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With a major research university right in our backyard, a strong military presence and innovative companies throughout the metro region, there’s often a plethora of interesting science and technology news to be found in Southern Arizona. Here’s a breakdown of the most interesting recent developments.

Heart Imaging. New “acoustoelectric cardiac imaging” developed at the University of Arizona was licensed to startup company ElectroSonix. Acoustoelectric cardiac imaging, a noninvasive process of heart imaging, works by “emitting ultrasound waves that interact with the heart’s electrical currents to produce a map of electrical activity.” This improves current cardiac imaging, which only creates low-resolution images. Russell Witte, professor of medical imaging, optical sciences and biomedical engineering, developed the technology originally with the idea of using ultrasounds to map electrical signals in the brain. However, he realized that technology can be applied to different areas of the body, such as the heart. Witte serves as chief science officer at ElectroSonix, and manages the development of their technology. While ElectroSonix’s current focus is for acoustoelectric cardiac imaging in the heart, the company also has patents for imaging in the brain. The technology allows for “localizing arrhythmias in real-time and with millimeter spatial accuracy.” The ElectroSonix team says their imaging technologies have the potential to benefit millions of cardiac arrhythmia patients.

 Pima Community College STEM Grants. Pima Community College recently received three federal grants totaling roughly $6 million to revitalize and expand programs serving students in health professions, hospitality and STEM fields. The grants include a five-year, $1.9 million Guided Pathways in Health Professions grant from the Department of Education that “enables Pima to expand capacity in its nursing programs, redesign the Registered Nurse associate degree and develop a healthcare meta-major that covers general healthcare curriculum and develop to a specific field.” PCC also received a five-year, $1.25 million grant from the National Science Foundation intended to help transition STEM students from two- to four-year degree programs. With this grant, the involved STEM students will receive faculty and peer mentoring, as well as individualized counseling, and can attend financial aid workshops and classes in STEM transfer and career exploration.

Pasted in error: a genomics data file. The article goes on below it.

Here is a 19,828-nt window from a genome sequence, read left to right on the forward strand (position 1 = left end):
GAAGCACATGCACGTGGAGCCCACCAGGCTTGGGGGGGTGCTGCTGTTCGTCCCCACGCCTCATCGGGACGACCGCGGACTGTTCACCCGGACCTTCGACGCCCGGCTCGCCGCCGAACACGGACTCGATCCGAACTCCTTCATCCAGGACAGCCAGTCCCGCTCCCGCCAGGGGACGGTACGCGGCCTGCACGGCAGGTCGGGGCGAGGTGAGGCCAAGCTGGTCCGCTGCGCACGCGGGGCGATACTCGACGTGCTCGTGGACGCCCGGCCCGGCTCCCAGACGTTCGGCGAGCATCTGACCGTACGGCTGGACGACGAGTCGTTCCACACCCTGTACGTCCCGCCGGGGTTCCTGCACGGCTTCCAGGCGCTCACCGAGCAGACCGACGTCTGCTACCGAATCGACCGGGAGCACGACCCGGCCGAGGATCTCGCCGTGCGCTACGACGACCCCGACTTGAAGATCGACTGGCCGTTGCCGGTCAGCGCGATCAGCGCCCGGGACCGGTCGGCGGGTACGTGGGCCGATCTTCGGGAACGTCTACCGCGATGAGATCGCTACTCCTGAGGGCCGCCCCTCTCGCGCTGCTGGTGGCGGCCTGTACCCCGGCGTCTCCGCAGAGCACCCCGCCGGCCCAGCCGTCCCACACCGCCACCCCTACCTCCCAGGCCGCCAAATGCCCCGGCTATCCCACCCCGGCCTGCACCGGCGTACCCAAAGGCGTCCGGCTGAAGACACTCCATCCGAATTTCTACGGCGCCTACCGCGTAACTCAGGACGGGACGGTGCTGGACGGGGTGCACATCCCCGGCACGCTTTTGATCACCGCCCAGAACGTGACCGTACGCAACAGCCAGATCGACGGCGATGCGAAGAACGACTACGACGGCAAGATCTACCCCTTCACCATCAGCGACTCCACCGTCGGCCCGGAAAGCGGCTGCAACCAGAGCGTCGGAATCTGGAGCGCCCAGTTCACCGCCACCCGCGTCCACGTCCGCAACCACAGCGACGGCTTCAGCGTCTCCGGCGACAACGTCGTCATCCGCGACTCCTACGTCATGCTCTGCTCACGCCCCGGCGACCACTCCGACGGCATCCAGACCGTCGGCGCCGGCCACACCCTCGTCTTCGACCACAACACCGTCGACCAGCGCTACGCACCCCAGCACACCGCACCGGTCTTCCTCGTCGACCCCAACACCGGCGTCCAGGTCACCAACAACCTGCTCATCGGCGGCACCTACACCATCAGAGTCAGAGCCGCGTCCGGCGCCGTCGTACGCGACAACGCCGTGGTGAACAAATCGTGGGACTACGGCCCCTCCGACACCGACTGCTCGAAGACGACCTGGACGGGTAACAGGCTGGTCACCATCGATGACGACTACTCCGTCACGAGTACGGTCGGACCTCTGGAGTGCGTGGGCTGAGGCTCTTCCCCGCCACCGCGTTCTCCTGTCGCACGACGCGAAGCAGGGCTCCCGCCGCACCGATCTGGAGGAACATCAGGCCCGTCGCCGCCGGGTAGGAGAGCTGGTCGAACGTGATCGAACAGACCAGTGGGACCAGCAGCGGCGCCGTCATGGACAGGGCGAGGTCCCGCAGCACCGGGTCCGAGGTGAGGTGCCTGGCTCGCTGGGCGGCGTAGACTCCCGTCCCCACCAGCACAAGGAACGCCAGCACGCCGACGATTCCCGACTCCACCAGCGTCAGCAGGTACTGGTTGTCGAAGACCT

Department of Defense funds four UA researchers. On Nov. 22, the DoD announced awards to 172 university researchers as part of their Defense University Research Instrumentation Program. The grants, which total nearly $50 million, will go to 91 institutions in 40 states in fiscal year 2020. Among these recipients are four UA researchers. The recipients are: Stuart Craig, assistant professor of aerospace and mechanical engineering, for his “Hypersonic Boundary-Layer Pressure Measurements”; Ivan Djordjevic, professor of electrical and computer engineering, for his research on “Ultra High-Speed Quantum Communication”; Fasel Hermann, professor of aerospace and mechanical engineering, for his research in “High-Fidelity Direct Numerical Simulations of Laminar-Turbulent Transition”; and Jesse Little, associate professor of aerospace and mechanical engineering, for his research on “High Speed Imaging for Aerodynamic and Structural Measurements in High Speed Flows.” The Defense University Research Instrumentation Program funds cutting-edge, technological research to develop new scientific capabilities in the U.S.

 Greywater Purification Startup Joins the UA Center for Innovation. Graytec USA, a new graywater purification technology startup, recently joined the UA Center for Innovation. Graytec’s patent-pending technology is based on a circular, closed-loop system that collects greywater from showers and bathroom sinks, then purifies that water to potable quality on-site, before circulating it back into the same showers and sinks for reuse. According to Graytec president Luke Jackson, the company selected the UA Center for Innovation due to their strong connection to STEM, and their “vast capabilities.” The Center for Innovation is currently working with Graytec to connect their business to UA researchers. Graytec aims to begin selling its products and services no later than 2020 to local and international markets.